Wednesday, 16th June 2021

This Month's Magazine

Is your car going to save your life in a crash?

Euro NCAP provides motoring consumers with a realistic and independent assessment of the safety performance of some of the most popular cars sold in Europe.

During 2002 (the most recent year for which statistics are available), 3,431 people died on UK roads. With this heavy toll of lives it is hardly surprising that today, more than ever before, car buyers are considering safety as a vital concern before making a purchase.

In order to do this they need up-to-date, accurate and unbiased comparative safety figures. There are, of course, safety standards that all new cars must comply with but these standards provide a minimum standard of safety and this is where the European New Car Assessment Program (Euro NCAP) comes in.

Euro NCAP is a consortium of national agencies (including our own Department for Transport) that aims to encourage manufacturers to exceed these minimum standards by conducting four different types of test on each model of car. 

  • Frontal Impact Test - This takes place at 40mph, with the car striking a deformable barrier that overlaps the car on the driver's side.
  • Side Impact Test - This takes place at 30mph. A trolley with a deformable front is towed into the driver's side of the car to simulate a side-on crash.
  • Pedestrian Impact Test - A series of tests are carried out to simulate the car striking adult and child pedestrians at 25mph.
  • Pole Test - A high proportion of fatalities happen when a car strikes a pole-shaped object such as a road sign, tree or lamppost.

There are many such objects at the side of the road, especially in urban areas. When such accidents occur, the car is often skidding and travelling sideways.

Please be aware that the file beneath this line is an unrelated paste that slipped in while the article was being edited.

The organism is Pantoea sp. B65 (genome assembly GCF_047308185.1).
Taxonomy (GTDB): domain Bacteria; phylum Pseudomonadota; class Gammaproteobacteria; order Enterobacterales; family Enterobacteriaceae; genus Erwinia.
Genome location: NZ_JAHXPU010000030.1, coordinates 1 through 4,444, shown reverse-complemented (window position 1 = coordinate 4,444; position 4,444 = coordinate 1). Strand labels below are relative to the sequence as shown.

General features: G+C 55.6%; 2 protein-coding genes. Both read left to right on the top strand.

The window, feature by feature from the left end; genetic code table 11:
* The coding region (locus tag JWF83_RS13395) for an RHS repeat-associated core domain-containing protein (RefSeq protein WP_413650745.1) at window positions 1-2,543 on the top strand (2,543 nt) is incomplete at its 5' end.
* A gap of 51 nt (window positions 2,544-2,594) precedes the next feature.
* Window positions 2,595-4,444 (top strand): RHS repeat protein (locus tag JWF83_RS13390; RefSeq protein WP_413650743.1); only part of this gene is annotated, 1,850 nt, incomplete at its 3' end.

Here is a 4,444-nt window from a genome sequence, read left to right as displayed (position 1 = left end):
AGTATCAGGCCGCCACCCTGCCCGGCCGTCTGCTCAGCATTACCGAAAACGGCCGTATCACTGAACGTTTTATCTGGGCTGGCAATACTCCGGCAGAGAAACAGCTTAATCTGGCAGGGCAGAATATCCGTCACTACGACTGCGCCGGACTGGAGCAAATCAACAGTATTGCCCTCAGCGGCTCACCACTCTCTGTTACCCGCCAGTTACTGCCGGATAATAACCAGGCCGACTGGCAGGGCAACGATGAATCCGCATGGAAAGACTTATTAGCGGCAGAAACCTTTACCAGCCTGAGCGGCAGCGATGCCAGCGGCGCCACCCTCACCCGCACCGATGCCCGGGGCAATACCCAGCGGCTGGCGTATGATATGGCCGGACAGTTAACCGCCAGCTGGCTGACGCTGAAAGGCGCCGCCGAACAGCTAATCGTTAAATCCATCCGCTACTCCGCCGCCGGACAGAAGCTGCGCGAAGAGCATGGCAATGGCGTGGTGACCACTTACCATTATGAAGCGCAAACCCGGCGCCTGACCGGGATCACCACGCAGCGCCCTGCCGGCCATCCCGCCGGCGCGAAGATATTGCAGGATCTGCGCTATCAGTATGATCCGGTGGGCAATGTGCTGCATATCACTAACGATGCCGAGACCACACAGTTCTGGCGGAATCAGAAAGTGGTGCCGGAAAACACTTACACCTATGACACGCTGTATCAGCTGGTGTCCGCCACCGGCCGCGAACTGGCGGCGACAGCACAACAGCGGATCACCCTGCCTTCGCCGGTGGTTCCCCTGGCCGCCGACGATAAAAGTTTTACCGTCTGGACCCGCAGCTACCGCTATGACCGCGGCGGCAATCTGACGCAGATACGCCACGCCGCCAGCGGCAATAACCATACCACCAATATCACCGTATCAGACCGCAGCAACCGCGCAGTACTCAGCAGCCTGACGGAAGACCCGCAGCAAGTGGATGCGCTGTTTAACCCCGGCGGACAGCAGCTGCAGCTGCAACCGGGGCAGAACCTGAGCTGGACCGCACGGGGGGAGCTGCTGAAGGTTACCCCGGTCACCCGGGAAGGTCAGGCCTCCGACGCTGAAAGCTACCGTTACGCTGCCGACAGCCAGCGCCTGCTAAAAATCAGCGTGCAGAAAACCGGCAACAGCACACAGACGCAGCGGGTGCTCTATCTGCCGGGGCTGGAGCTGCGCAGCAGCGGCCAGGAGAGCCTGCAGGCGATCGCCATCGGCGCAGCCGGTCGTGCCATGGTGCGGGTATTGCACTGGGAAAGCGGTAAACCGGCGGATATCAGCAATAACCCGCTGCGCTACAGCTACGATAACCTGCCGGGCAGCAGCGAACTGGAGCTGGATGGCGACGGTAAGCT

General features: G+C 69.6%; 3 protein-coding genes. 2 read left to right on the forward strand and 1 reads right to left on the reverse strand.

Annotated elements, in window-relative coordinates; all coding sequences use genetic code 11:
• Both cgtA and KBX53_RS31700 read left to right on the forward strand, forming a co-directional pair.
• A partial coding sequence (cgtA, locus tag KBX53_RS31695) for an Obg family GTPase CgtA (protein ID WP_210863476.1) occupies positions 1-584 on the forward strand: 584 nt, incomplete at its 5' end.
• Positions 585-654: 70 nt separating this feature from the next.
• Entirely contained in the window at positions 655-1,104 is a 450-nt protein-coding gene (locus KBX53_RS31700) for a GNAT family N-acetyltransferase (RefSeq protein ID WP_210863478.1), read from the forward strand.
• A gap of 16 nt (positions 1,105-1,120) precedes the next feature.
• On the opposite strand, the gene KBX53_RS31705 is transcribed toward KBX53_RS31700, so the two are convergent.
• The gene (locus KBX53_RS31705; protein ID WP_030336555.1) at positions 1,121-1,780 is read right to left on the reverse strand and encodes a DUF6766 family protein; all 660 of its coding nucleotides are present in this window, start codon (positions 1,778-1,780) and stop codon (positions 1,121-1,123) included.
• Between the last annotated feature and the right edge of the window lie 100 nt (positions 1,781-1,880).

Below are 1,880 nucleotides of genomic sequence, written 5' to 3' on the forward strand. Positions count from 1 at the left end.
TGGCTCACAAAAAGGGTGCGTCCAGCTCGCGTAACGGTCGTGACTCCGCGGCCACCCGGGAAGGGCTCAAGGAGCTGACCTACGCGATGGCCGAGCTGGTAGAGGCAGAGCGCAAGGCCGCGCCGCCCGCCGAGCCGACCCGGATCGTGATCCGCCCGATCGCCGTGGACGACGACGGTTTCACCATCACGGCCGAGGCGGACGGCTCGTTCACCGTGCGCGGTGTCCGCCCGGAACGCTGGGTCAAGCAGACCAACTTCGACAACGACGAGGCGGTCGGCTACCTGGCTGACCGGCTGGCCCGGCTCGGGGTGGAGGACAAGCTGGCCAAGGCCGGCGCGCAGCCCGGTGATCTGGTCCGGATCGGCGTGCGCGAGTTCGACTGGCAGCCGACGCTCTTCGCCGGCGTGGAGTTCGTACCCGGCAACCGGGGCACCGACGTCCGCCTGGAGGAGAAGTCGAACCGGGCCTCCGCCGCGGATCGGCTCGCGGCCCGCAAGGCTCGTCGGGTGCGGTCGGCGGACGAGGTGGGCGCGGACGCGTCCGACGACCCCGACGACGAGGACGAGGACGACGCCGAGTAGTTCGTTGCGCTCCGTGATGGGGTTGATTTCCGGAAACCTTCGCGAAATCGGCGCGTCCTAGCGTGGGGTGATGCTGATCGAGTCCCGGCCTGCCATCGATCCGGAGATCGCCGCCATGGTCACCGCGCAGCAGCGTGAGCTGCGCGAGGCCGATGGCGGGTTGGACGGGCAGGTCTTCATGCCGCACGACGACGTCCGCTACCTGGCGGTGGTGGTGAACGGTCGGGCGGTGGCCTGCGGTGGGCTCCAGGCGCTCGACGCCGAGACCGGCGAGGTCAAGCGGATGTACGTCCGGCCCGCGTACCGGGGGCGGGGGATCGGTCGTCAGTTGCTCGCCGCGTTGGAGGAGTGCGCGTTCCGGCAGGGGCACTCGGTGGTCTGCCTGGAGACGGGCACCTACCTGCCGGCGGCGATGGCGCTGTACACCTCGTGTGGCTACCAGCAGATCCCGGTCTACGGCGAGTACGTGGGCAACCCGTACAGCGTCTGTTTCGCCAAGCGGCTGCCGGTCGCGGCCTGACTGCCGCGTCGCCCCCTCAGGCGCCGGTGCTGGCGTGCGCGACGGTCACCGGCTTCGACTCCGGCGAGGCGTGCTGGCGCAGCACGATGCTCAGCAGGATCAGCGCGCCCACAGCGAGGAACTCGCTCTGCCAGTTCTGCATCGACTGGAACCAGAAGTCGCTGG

Consequently, in this test, the car itself is propelled into a rigid pole. This test is very useful for testing side airbags which can save lives in such circumstances.

In the first two tests, the necessary data is gathered from two steel-skeletoned, rubber-skinned dummies called Hybrid III and EuroSID II, filled with sensing equipment. As the crash occurs, computers receive sensory information from the dummies to gauge how each body part (head, chest, abdomen, legs etc.) will fare in such an accident.

The dummies themselves are designed to survive the crashes, which is just as well - they cost over £100,000 each to make.

So, how do you acquire the necessary information to make your choice of a safe car? Whilst it is a legal requirement for all cars sold in the European Union to meet the safety requirements, such information does not always appear in car advertisements, on the websites of car dealers or even those of the car manufacturers. Both dealers and manufacturers are likely to keep quiet about cars that don't achieve the coveted 5-star award.

To get accurate and entirely unbiased information, we suggest that you visit Euro NCAP's own website at You will find easy-to-compare safety ratings for small and large family cars, executive cars, roadsters, MPVs and more. Be sure to check out these ratings before buying a new car - you owe it to yourself and to your family.

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